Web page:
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Discussion Starter · #1 · (Edited)
This is from a different thread, but is relevant.
Hope we get more "observations" from members and staff. ;D
Some of this is obvious, but I felt it necessary for those just learning the ropes to consider this.

Humans being somewhat lazy on gun maintenance( been there and do that at times), or expect " brand spanking new off the show room floor", are in for a bit of disappointment.

These guns are test fired at the factory and may be so more than once through this process. It happens. Oiling and lubing for shipment and long term storage just add to the "gunk" or dirty problem.

So a cleaning and lube prior to shooting is mandatory.

As for the the ammo being dirty. All of it is to a certain extent. Some more than others for various reasons.

All powders have varied burning rates. All powders burn faster or slower depending on their chemistry and physical make up. Also for what these powders were designed to do.

Slower burning powders go for long barreled guns in general or to give the pressure spike curve more time to peakand then die out. There are other reasons, but won't go into all the details

Faster burning powders normally go for short barreled guns. Or can.
Just to make matters worse there are powders with middle of the road burn rates as well.

There are a lot of vagaries and many factors as to how powders burn, are used in what ammo for what reasons, and perform in the field.

With the short barreled pistols, the various powders wind up burning outside the gun or do not completely burning up inside. No chance to convert to useable energy. Not enough room to do so.

Temperature, humidity, and other factors cause performance characteristic changes as well.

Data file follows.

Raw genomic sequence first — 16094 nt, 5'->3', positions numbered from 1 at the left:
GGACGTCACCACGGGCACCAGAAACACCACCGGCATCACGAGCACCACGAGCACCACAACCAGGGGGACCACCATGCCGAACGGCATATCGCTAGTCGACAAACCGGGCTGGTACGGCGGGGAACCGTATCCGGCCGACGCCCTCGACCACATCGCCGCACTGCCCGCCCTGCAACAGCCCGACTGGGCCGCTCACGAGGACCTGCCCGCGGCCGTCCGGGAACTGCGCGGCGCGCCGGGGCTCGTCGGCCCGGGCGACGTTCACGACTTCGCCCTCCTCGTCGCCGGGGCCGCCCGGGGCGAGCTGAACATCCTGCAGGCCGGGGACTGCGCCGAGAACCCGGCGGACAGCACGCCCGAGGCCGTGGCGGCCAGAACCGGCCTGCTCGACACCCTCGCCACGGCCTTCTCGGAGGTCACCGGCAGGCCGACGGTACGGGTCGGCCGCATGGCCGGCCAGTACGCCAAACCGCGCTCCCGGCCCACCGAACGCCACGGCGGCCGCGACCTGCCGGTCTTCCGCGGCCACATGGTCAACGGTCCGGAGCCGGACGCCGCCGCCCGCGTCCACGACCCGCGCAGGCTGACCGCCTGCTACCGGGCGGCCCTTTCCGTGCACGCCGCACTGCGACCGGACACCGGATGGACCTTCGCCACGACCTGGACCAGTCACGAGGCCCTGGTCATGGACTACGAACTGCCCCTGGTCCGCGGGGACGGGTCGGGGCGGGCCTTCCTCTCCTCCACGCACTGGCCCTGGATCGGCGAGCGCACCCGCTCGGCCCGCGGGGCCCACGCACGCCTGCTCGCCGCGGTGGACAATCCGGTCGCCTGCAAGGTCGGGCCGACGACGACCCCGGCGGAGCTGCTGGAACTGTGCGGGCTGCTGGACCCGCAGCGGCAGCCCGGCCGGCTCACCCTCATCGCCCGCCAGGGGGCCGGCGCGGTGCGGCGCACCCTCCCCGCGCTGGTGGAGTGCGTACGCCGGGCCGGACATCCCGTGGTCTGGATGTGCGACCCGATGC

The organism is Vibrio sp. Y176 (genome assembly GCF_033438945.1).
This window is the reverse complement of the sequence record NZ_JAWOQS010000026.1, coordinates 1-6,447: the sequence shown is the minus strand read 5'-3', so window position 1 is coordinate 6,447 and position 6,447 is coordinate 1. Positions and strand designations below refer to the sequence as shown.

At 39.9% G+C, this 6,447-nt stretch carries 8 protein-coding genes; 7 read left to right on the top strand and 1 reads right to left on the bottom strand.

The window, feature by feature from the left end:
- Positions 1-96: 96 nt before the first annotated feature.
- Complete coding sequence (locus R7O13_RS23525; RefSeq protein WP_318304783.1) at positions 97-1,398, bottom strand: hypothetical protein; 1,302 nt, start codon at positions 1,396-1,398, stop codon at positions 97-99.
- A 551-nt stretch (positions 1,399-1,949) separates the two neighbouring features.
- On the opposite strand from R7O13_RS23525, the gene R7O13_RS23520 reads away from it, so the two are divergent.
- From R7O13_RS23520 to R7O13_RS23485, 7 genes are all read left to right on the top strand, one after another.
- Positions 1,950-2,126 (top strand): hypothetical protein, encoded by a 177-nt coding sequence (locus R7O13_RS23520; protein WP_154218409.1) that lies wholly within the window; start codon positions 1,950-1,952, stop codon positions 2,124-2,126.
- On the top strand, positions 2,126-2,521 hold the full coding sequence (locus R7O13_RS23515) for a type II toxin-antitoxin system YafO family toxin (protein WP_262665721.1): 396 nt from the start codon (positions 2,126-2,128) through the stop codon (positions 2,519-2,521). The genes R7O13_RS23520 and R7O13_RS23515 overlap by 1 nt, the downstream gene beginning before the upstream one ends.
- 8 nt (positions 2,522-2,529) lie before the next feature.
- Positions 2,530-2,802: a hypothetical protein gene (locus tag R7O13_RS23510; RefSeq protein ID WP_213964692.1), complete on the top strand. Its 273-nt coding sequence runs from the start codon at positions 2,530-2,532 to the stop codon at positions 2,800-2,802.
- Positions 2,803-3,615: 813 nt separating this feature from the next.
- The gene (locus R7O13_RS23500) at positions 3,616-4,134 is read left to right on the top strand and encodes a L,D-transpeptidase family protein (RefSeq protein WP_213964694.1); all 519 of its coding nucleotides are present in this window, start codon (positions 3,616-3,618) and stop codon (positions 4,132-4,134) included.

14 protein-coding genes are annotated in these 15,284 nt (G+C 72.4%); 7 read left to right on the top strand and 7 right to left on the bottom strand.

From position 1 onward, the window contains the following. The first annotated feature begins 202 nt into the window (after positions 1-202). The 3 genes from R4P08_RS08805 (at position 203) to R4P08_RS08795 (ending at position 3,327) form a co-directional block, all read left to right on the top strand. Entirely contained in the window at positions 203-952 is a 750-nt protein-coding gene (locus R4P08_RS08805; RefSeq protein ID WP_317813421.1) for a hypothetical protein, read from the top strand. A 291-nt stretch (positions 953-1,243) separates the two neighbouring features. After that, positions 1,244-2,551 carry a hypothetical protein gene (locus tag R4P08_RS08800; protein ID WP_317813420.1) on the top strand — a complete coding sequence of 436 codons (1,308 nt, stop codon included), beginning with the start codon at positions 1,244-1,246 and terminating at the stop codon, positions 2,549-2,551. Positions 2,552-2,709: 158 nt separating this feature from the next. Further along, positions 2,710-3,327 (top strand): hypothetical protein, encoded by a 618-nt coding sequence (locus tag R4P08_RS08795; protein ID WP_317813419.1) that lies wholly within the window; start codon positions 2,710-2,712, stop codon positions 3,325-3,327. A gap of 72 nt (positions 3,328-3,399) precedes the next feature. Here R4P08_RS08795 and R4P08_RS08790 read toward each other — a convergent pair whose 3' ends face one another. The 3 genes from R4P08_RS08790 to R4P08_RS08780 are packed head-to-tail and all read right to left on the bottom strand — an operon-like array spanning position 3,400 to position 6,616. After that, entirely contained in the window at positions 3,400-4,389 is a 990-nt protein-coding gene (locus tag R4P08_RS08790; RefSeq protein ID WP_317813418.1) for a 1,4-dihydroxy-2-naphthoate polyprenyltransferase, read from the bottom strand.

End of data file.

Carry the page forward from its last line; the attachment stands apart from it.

So know we take commercial ammo of the various brands and shoot them through all types of pistols with varying degrees of all the factors presented here so far.
These same ammos all have to fit and function through all the various pistols in known existence.

What to try to come up with that recipe folks?

All these powders, in all these types of ammo, for practice or general use, are not normally the fast burn rate kind. Personal defense ammo is normally geared toward fast rate powders that will burn efficiently in medium to long barreled guns.Some ammo is designed for shorty barrels, but there are still too short barrels to take into consideration

Take all these ammos and shoot them out through very stubby barrels just similar to a 2in. snubbie revolver, or less barrel length.

Pistols measure barrel length in such a way that the whole cartridge case takes up a good portion of that "barrel length". This means a 3 in. barreled pistol may actually have only a 2in. or less true length for the bullet to travel before it leaves the gun.

With all the at has been described above, is it any wonder that people think that their ammo has the dirtiest grit,grime, and baked on gunk when shot out of these short barreled weapons?

Granted, the ammo makers are going to use a general use powder for there ammo to cut costs, but fit and function are still at the heart of the whole thing.
Ammo makers have to come up with an economical way to have that fit and function work through a multitude of weapons. And.... do it profitly. That's why they're is the business.
Yes, there are cheap powders, but that again does not mean poor quality as many will think.
Cheap and crappy gets one's profits and business taking away by others in a cut throat market.

So if we have to all apply some "elbow grease" and labor to cleaning the gun, so be it.

Most ammo makers do try to have very efficient burning powders. It's in their best interests to do so with the picky crowd of shooters out there who demand performance.
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